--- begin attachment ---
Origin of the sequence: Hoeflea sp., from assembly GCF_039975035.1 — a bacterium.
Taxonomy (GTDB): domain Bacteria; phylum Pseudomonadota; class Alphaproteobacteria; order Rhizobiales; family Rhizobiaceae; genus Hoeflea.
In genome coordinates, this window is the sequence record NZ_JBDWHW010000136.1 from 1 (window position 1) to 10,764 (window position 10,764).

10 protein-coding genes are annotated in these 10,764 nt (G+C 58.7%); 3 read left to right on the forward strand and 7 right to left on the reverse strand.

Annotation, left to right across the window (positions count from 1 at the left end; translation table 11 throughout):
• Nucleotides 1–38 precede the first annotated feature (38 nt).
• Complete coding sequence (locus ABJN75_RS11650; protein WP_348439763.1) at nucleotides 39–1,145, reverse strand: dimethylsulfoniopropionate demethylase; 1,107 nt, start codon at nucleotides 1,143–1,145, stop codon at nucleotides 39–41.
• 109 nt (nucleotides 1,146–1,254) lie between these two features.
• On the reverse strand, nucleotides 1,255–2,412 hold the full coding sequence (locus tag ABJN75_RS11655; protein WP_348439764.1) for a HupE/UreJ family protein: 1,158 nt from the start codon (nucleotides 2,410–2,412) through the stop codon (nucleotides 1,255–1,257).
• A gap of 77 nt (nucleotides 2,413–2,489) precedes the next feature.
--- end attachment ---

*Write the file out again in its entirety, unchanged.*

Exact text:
Origin of the sequence: Hoeflea sp., from assembly GCF_039975035.1 — a bacterium.
Taxonomy (GTDB): domain Bacteria; phylum Pseudomonadota; class Alphaproteobacteria; order Rhizobiales; family Rhizobiaceae; genus Hoeflea.
In genome coordinates, this window is the sequence record NZ_JBDWHW010000136.1 from 1 (window position 1) to 10,764 (window position 10,764).

10 protein-coding genes are annotated in these 10,764 nt (G+C 58.7%); 3 read left to right on the forward strand and 7 right to left on the reverse strand.

Annotation, left to right across the window (positions count from 1 at the left end; translation table 11 throughout):
• Nucleotides 1–38 precede the first annotated feature (38 nt).
• Complete coding sequence (locus ABJN75_RS11650; protein WP_348439763.1) at nucleotides 39–1,145, reverse strand: dimethylsulfoniopropionate demethylase; 1,107 nt, start codon at nucleotides 1,143–1,145, stop codon at nucleotides 39–41.
• 109 nt (nucleotides 1,146–1,254) lie between these two features.
• On the reverse strand, nucleotides 1,255–2,412 hold the full coding sequence (locus tag ABJN75_RS11655; protein WP_348439764.1) for a HupE/UreJ family protein: 1,158 nt from the start codon (nucleotides 2,410–2,412) through the stop codon (nucleotides 1,255–1,257).
• A gap of 77 nt (nucleotides 2,413–2,489) precedes the next feature.